Pakistani newspaper claims bin Laden was armed when killed

A Pakistani newspaper claimed Monday that al-Qaeda chief Osama bin Laden was armed and looking for a hand grenade when he was killed by U.S. special forces in his compound in Abbottabad in 2011.

"When the SEALs reached Laden's room, he is said to have had a weapon in his hand and was searching for a grenade on the shelf," the Dawn newspaper said.

The newspaper said the information was based on a source who has seen the report of the Abbottabad Commission set up by the government to probe the May 2, 2011, raid. The report is yet to be made public.

The report "contains a treasure trove of information" on the hunt for bin Laden, the newspaper said.

Its findings reveal that the arrest of al-Qaeda member Khalid bin Attash in 2002 led to the breakthrough of the identifying of bin Laden's courier, Abu Ahmad al-Kuwaiti, according to the newspaper.

Dawn said that according to what the commission has discovered, al-Kuwaiti was with bin Laden's family in Karachi when they moved to the port city in October or November of 2001.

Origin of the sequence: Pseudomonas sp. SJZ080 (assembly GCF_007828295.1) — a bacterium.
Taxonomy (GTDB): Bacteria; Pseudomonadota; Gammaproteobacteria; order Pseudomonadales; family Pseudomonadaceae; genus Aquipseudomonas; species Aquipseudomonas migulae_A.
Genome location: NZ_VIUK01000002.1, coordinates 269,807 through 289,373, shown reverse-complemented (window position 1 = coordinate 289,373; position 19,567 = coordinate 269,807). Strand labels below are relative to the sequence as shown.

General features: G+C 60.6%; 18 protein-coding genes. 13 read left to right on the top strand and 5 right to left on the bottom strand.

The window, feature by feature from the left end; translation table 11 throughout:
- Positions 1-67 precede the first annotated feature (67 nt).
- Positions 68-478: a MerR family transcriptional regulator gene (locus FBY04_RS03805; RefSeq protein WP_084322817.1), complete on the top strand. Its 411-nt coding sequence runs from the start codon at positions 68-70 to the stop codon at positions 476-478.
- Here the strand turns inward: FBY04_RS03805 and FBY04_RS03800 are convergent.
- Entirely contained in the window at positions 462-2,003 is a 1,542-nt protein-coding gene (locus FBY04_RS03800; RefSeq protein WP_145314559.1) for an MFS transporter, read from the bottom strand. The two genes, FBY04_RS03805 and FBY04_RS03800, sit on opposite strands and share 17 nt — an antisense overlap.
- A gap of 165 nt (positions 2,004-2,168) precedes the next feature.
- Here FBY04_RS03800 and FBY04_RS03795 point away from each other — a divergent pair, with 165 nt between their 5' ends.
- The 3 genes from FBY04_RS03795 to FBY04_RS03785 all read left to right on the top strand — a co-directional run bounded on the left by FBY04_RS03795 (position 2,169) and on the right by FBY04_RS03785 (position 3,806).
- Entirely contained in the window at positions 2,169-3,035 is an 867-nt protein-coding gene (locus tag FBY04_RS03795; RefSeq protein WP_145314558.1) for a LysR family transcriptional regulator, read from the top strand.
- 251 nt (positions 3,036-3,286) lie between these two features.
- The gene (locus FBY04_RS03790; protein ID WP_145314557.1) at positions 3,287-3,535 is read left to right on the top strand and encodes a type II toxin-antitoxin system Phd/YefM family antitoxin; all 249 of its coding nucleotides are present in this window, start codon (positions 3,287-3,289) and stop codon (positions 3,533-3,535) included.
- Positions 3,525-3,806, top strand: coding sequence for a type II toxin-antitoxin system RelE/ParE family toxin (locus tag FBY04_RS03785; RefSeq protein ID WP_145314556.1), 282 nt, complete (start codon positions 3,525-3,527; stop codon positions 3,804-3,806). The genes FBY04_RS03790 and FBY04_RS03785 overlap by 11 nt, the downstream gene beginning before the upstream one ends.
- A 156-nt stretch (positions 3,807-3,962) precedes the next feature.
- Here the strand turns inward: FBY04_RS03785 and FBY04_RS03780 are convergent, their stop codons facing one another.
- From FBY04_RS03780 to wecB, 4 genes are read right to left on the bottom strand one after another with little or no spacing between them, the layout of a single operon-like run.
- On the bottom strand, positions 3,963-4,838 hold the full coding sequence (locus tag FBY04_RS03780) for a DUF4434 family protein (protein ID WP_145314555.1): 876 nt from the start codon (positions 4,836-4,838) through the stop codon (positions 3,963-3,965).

In mid-2002, apparently after the arrest of bin Attash, bin Laden's family and al-Kuwaiti moved to Peshawar in northwestern Pakistan, where bin Laden joined them, Dawn said.

From Peshawar, the family moved to Swat, where Khalid Sheikh Mohammad, bin Laden's right-hand man and the mastermind of the Sept. 11, 2001, terror attacks visited him.

Following Mohammed's capture in Rawalpindi in March 2003, a spooked bin Laden moved with his family to the small town of Haripur in Khyber Pakhtoonkhwa province.

It was while living in Haripur that al-Kuwaiti purchased the land and oversaw construction of the house in Abbottabad where bin Laden was killed.

The newspaper gave a detailed account of the living situation in the house and the raid carried out by the Navy SEALs.

Dawn reported that it has learned that the commission has given recommendations to the government that are aimed at averting "another May 2-like operation."

The commission is also reported to have recommended a probe into the issuance of visas to a large number of U.S. contractors who established a spy network within Pakistan.

The newspaper said it was not possible to find out whether the commission has investigated or made any recommendations to prevent fugitives such as bin Laden from hiding in Pakistan. Neither was it clear whether the commission has held anybody responsible for the presence of bin Laden in Pakistan, the newspaper said.